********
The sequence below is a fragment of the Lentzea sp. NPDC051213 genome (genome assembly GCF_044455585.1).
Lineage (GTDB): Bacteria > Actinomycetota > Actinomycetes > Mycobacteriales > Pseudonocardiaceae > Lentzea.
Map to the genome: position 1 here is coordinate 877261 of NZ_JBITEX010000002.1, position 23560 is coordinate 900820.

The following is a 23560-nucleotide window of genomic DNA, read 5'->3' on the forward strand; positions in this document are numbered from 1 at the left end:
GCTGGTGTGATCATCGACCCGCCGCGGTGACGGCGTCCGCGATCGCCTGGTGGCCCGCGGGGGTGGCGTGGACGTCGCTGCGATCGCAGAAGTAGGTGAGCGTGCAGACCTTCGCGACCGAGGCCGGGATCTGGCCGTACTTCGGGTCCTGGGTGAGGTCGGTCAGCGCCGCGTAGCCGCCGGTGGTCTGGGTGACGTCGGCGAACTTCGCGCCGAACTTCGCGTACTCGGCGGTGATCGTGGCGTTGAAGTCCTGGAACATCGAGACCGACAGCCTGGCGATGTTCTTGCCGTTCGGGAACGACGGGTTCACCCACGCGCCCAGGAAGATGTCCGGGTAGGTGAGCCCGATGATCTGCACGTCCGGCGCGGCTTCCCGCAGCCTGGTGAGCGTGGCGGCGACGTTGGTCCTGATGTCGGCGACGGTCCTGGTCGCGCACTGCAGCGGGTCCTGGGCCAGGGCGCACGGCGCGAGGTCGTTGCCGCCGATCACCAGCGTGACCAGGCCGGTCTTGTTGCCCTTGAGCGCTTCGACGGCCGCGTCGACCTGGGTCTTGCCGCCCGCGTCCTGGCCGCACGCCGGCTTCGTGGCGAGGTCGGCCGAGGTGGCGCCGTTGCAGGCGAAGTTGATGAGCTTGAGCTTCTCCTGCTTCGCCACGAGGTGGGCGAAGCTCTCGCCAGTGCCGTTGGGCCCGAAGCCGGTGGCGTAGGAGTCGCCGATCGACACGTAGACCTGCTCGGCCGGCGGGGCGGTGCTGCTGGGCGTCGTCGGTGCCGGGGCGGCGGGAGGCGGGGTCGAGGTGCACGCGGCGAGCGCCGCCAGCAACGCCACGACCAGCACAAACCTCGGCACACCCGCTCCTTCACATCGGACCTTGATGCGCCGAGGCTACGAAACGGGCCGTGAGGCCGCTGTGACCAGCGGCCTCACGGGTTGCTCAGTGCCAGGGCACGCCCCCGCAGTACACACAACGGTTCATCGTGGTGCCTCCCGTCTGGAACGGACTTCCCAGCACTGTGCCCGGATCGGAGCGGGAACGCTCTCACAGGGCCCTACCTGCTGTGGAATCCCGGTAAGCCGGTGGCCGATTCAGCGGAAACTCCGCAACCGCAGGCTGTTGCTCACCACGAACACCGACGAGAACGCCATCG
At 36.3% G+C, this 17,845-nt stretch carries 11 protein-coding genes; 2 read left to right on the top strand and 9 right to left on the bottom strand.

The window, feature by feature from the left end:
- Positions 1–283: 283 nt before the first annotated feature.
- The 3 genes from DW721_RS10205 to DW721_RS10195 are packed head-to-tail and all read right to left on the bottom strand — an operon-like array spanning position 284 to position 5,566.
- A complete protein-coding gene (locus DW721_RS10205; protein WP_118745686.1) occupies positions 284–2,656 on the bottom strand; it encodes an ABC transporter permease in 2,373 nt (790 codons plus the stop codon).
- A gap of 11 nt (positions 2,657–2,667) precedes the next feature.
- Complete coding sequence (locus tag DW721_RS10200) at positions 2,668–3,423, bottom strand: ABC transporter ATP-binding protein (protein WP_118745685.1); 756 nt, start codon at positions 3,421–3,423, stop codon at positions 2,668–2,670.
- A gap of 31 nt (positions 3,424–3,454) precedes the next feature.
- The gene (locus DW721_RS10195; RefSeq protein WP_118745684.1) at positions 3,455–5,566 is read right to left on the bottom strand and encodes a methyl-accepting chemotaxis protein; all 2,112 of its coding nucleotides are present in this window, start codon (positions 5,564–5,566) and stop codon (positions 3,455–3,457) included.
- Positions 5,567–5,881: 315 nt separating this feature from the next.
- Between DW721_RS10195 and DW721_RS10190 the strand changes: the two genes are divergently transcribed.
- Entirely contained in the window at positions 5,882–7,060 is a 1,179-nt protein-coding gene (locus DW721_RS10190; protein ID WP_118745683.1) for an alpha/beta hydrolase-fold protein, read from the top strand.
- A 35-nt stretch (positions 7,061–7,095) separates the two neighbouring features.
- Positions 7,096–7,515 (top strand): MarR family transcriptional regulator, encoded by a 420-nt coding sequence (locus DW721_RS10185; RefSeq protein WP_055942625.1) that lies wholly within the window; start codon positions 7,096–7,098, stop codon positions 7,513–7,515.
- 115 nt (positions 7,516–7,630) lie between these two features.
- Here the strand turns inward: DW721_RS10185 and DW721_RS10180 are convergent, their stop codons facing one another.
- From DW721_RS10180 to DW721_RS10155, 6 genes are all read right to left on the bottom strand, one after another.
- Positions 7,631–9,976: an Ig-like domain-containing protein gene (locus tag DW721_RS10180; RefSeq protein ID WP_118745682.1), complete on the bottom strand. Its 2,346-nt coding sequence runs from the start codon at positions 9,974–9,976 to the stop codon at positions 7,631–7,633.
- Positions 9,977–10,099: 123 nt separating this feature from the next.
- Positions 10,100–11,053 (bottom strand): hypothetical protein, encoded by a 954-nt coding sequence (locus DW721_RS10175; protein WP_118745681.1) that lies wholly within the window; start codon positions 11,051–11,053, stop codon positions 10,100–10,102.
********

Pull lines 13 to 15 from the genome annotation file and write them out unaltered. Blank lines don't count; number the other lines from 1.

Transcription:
- A gap of 31 nt (positions 3,424–3,454) precedes the next feature.
- The gene (locus DW721_RS10195; RefSeq protein WP_118745684.1) at positions 3,455–5,566 is read right to left on the bottom strand and encodes a methyl-accepting chemotaxis protein; all 2,112 of its coding nucleotides are present in this window, start codon (positions 5,564–5,566) and stop codon (positions 3,455–3,457) included.
- Positions 5,567–5,881: 315 nt separating this feature from the next.